Some form of transitional assistance for farming could help ease the financial impact of any future inclusion of agriculture in the Government’s emissions trading scheme (ETS), says Waikato Regional Council.
The ETS regime involves dis-incentivising production of greenhouse gases by requiring that net emitters purchase carbon credits from the likes of foresters or otherwise offsetting those emissions. Cows and sheep produce a large part of this country’s greenhouse gases and Waikato hosts a large proportion of the national dairy herd. But agriculture is currently excluded from the scheme.
A submission endorsed 9-4 at today’s council meeting on a Productivity Commission paper said it will be difficult for New Zealand to transition to a low-emissions economy as long as agriculture is excluded from the ETS. Inclusion was necessary for the scheme to be effective.
However, the submission says the council recognises that to include agriculture may be difficult for the sector and suggests “it may be worth investigating whether some sort of offsetting tax cuts or credits on farm incomes could be used so that the overall effect on farm incomes is neutral”. The commission’s paper also suggests a transition period will be essential.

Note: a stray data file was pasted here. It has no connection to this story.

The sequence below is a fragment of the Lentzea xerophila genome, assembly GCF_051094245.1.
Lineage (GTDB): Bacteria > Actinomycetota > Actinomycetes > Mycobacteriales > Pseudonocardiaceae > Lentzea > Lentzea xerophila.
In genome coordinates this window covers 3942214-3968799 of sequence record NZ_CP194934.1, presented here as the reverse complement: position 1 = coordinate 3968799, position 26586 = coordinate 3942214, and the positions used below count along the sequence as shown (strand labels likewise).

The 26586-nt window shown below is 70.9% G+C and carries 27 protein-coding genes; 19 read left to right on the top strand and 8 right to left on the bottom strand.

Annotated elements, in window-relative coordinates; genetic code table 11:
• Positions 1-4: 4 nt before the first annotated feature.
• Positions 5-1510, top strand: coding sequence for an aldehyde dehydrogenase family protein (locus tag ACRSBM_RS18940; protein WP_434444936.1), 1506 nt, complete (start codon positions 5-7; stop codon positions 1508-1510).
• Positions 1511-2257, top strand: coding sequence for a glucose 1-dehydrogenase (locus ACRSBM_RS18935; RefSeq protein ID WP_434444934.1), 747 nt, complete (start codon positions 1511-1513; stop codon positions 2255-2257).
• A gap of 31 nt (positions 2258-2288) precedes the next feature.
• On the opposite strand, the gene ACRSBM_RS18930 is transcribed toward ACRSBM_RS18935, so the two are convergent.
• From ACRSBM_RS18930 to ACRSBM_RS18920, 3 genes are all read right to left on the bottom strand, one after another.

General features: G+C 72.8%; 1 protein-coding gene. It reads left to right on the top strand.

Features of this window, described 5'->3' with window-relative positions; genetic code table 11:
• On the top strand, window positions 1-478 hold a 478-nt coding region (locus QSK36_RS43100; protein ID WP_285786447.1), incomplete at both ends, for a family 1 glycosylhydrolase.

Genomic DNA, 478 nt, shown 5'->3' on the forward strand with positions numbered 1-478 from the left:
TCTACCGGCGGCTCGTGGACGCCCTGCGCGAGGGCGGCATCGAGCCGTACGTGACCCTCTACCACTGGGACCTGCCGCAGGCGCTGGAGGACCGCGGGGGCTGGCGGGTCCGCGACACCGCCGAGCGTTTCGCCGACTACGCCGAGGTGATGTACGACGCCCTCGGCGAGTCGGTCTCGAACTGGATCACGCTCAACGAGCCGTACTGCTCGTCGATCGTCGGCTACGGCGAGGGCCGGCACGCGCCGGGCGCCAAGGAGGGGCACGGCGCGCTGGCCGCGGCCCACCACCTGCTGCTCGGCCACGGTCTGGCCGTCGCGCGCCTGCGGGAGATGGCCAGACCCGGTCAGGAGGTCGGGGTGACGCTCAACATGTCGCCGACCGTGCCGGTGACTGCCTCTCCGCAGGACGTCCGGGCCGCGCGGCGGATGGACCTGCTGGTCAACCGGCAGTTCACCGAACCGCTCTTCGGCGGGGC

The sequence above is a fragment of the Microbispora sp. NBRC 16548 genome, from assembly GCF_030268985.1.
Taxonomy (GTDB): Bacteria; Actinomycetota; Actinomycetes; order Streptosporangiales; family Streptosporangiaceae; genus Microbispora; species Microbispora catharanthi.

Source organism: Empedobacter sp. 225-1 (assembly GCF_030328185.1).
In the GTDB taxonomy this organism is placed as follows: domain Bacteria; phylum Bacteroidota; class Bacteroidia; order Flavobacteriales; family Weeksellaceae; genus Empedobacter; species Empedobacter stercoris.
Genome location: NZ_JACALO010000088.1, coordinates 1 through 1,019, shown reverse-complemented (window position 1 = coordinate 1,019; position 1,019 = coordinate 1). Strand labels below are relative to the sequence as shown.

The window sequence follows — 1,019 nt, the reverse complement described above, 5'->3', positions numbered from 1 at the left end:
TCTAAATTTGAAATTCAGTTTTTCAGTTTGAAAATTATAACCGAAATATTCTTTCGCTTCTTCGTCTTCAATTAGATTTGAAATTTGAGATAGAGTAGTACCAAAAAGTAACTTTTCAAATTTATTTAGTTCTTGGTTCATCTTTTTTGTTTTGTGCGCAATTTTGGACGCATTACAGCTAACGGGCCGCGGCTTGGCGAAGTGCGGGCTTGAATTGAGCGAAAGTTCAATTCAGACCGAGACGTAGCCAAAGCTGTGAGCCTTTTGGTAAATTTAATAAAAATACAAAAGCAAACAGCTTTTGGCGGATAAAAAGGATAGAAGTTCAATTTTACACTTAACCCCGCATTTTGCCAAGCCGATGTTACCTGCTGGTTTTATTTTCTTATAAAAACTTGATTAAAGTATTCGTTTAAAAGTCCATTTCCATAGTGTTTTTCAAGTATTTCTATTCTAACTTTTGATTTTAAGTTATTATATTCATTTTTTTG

The report noted the council has a strong interest in climate change, as the region is a major contributor to the New Zealand economy indirectly through the generation of electricity and directly from the export of primary produce.
“Both are to some extent influenced by climate change and both in turn have an influence on the greenhouse gas emissions profile of the region and of the nation. Both are major contributors to the economic wellbeing of the region and the nation.”
Most if not all of the activities the council is currently engaged in either affect or are affected by climate change, and the submission makes a range of other comments about how greenhouse gases can be minimised and the efficiency of the ETS improved.
The Productivity Commission had posed a number of questions in its paper released for public feedback in August.
The council – which recognises through its strategic direction that moving to a low carbon economy is essential for the region – will now forward its submission to the commission which is due to publish a draft report on the way forward early next year.